A nursery was a risky prospect for a writer and a financier, but it was also brilliant: There were a handful of mail-order nurseries in the English-speaking world, and none in the United States. They planned to produce a mail-order catalogue that read like a magazine, mixing commentary with advice. Harris would write most of it under the pseudonym Amos Pettingill, the longtime manager of White Flower Farm who was full of encouragement and humor: 

Many writers on horticulture overemphasize plant culture and, probably to have something to say, surround it with a lot of abracadabra in the form of countless do’s and dont’s. Stuff and nonsense, we say, and a hex upon those who would complicate the growing of plants. Growing is easy. Put plants in the ground, give them sun, water them, and 99 times out of 100 the things will grow.

As with The New Yorker, Grant made sure the catalogue landed on the desk of every editor she  could think of, and it was an instant success. Within six months, demand was so high, they introduced a subscription fee. 

They had the resources to play around. It was easy to lure a rotating cast of experts from England and Scotland with the promise of freedom and support: They could study the land and run trials without worrying about Grant and Harris, who kept their day jobs. When they weren’t in the city, they were travelling abroad to procure rare plants and seeds. The white forsythia they picked up in South Korea, sold exclusively at White Flower Farm, became popular in 1955⁠. Medals and honors followed. 

The nursery was profitable, as was The New Yorker. Harris remained a general partner at Laidlaw & Company, Grant was as busy as ever, and they were happy. “Dear Sir: This is to notify you that I love you madly,” she wrote from their seven-room co-op on Park Avenue and sent it to his nearby office. The co-op with an “H” and a “G” in bold brass letters on the door, but even The New Yorker occasionally addressed her mail to “Mrs. William Harris.”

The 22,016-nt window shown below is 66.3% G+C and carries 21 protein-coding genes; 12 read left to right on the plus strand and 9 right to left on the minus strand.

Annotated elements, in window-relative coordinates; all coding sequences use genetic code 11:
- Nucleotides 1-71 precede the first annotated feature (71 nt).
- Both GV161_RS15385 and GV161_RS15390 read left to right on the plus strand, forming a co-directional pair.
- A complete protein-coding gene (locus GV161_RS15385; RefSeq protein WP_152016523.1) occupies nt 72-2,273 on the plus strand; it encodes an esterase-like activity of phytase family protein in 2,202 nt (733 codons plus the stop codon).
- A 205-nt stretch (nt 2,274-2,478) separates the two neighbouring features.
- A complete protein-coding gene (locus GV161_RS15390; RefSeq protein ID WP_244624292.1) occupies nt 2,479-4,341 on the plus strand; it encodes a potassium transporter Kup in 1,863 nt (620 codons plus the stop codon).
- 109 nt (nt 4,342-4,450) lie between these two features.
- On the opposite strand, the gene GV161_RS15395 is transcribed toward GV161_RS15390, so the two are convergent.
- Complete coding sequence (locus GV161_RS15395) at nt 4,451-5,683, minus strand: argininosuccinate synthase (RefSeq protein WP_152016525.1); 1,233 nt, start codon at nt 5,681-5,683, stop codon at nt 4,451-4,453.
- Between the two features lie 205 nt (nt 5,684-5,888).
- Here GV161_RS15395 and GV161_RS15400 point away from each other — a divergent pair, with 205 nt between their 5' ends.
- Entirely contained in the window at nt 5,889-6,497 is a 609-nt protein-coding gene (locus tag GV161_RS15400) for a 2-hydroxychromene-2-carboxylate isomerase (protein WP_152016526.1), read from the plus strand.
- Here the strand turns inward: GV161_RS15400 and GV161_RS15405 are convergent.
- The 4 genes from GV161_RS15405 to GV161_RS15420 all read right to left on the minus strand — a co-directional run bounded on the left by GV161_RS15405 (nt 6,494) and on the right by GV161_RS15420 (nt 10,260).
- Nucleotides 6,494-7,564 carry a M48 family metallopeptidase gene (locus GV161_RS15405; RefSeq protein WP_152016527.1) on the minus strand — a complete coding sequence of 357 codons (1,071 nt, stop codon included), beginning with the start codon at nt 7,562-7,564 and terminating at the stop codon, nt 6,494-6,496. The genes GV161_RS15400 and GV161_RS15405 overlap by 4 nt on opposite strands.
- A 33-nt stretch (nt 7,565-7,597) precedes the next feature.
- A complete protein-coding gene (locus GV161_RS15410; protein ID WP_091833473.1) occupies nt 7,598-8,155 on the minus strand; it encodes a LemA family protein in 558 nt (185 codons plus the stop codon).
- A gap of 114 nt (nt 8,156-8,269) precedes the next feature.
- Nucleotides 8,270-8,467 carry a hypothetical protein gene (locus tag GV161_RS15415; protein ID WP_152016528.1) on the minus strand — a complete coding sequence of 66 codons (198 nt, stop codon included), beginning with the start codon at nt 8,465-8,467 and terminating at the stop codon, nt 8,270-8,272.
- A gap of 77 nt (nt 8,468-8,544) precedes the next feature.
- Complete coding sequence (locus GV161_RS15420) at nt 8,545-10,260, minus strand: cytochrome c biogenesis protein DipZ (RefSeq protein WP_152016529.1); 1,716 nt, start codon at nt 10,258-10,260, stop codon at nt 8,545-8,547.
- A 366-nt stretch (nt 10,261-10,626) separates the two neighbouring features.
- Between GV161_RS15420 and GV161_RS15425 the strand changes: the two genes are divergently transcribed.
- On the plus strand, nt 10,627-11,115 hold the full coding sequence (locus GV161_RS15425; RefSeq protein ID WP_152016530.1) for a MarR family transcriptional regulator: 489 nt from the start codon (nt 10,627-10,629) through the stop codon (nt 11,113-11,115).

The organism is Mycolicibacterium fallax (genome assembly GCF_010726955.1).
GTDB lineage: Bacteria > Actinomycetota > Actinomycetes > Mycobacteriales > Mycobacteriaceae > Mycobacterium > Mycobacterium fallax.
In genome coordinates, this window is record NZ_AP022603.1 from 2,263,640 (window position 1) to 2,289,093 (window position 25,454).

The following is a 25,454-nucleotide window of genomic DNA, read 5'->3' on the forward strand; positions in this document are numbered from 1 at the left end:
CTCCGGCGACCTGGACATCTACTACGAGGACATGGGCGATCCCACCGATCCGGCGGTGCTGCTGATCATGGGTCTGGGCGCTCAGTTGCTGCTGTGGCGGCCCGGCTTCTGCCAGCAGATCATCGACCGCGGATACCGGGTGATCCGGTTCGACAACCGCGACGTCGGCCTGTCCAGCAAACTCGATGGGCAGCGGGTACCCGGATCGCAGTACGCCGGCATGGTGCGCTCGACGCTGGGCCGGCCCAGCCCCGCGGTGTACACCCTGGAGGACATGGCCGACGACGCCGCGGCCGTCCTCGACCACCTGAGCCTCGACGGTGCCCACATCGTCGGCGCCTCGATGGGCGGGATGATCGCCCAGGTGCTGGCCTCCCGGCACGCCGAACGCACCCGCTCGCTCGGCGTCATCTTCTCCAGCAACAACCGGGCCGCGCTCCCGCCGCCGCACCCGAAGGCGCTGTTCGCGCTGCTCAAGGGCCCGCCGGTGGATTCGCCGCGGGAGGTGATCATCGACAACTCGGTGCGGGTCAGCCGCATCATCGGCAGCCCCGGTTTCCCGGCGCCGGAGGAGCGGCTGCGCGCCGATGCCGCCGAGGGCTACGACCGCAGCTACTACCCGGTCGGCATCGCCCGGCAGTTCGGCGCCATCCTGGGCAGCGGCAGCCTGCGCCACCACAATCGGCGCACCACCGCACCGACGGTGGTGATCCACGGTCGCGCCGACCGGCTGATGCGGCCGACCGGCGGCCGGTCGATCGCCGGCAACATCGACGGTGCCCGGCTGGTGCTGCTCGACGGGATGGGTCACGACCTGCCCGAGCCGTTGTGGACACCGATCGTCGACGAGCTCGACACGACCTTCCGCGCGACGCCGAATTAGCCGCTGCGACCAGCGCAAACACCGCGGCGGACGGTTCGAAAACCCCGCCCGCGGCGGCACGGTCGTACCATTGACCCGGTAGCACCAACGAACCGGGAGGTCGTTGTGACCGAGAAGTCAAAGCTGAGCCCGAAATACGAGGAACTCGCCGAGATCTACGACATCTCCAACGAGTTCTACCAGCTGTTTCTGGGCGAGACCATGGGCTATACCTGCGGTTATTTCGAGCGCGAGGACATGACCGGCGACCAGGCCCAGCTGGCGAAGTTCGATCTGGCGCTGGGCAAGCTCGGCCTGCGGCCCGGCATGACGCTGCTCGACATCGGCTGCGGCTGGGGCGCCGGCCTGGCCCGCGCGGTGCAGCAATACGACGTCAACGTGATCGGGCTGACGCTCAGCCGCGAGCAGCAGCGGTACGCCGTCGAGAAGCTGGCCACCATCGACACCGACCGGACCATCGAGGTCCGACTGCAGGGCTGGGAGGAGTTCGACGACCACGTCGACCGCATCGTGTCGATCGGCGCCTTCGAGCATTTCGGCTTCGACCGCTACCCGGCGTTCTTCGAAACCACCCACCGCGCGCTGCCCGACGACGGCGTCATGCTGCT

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“I’m bursting with ideas,” Grant wrote to The New Yorker’s board ahead of a weekly planning meeting, determined to launch a publicity campaign to mark themagazine’s 25th anniversary.  “A new attack is in order.” Television, books, and radio campaigns were all on the table. 

Grant had never been happier, and Ross more miserable. He was lonely and sick. After a bad case of the flu in 1950, a doctor sent him to the Lahey Clinic in Boston for an extended stay, where specialists discovered ulcers, then pleurisy, and finally cancer of the windpipe. He relied heavily on William Shawn, his longtime deputy, but didn’t tell anyone about the clinic when he returned to New York, nor did he explain that, when he disappeared for days at a time, he was undergoing dozens of radiation treatments. 

Grant saw him in November 1951 and, just as he had those years before in the taxi, immediately knew something was wrong. “Our encounters had become less frequent and it shocked me to see him walk with his shoulders so stooped.” She wanted to help, as he had, but her messages, like everyone else’s, piled up. On December 6, 1951, Grant’s phone rang at midnight. It was Fred Norman, Ross’s secretary at TheNew Yorker. Ross had died of an embolism. 

See you tomorrow! Until then, you can follow me on TwitterInstagram, and find my books at Bookshop and Amazon